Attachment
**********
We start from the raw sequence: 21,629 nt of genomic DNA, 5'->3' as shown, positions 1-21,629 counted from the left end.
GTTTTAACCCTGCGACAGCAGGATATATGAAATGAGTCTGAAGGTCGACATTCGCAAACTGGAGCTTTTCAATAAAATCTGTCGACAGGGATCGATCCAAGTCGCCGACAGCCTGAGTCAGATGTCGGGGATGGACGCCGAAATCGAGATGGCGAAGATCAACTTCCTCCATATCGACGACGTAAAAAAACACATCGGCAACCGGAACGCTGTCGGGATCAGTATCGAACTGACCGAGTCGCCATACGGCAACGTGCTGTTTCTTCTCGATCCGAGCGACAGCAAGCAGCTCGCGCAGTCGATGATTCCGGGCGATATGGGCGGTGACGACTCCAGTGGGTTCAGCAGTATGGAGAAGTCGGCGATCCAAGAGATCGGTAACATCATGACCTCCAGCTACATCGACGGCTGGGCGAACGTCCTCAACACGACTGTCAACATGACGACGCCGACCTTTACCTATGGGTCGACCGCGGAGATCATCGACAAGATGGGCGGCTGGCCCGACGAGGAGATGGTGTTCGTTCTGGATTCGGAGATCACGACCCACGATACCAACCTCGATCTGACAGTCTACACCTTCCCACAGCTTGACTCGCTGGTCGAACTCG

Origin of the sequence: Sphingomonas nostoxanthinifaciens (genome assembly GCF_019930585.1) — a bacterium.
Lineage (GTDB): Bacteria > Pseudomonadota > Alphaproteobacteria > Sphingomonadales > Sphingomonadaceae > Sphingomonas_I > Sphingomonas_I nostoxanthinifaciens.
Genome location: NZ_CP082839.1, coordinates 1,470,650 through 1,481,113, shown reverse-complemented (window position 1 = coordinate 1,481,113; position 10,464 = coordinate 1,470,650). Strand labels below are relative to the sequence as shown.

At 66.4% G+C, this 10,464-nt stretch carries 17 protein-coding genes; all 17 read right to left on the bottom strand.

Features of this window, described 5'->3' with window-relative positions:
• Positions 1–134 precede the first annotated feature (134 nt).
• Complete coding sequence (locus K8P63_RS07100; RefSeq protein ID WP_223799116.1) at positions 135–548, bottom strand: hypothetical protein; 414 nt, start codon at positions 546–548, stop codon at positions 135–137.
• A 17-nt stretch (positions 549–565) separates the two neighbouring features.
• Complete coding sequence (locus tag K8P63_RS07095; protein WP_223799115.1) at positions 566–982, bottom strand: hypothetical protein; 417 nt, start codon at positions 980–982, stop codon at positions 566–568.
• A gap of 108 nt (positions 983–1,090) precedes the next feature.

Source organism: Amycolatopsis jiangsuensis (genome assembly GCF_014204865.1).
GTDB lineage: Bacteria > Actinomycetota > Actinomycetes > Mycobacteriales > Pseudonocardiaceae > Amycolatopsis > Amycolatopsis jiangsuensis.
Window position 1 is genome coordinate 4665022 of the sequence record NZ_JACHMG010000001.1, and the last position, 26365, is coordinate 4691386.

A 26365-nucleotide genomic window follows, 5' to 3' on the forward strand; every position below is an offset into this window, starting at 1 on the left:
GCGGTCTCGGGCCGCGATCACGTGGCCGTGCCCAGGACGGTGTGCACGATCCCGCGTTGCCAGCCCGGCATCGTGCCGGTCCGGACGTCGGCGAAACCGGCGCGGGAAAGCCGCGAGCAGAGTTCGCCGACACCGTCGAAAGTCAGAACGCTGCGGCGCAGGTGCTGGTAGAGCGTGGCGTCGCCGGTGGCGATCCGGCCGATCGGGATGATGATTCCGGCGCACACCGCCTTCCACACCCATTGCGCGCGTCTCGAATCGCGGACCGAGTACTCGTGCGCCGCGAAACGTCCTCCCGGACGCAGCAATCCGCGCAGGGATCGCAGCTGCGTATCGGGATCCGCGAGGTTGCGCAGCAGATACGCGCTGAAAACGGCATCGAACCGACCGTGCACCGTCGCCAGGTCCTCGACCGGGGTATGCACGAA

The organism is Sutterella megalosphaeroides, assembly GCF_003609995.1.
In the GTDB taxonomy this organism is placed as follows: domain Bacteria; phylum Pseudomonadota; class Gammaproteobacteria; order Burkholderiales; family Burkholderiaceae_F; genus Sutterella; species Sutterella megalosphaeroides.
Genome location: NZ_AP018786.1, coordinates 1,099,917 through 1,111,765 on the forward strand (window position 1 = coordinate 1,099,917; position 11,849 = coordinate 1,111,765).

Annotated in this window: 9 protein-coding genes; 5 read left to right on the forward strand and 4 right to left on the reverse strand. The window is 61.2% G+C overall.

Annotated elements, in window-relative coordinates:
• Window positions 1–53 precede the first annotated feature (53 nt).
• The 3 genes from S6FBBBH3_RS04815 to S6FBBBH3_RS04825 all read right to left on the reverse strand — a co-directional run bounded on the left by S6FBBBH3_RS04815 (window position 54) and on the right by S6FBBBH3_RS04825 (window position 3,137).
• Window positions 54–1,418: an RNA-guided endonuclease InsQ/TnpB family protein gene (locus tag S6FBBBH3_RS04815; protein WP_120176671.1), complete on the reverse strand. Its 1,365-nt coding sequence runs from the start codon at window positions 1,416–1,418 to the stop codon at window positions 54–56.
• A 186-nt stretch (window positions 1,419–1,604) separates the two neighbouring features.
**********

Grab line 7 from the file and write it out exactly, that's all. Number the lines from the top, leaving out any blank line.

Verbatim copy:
Features of this window, described 5'->3' with window-relative positions: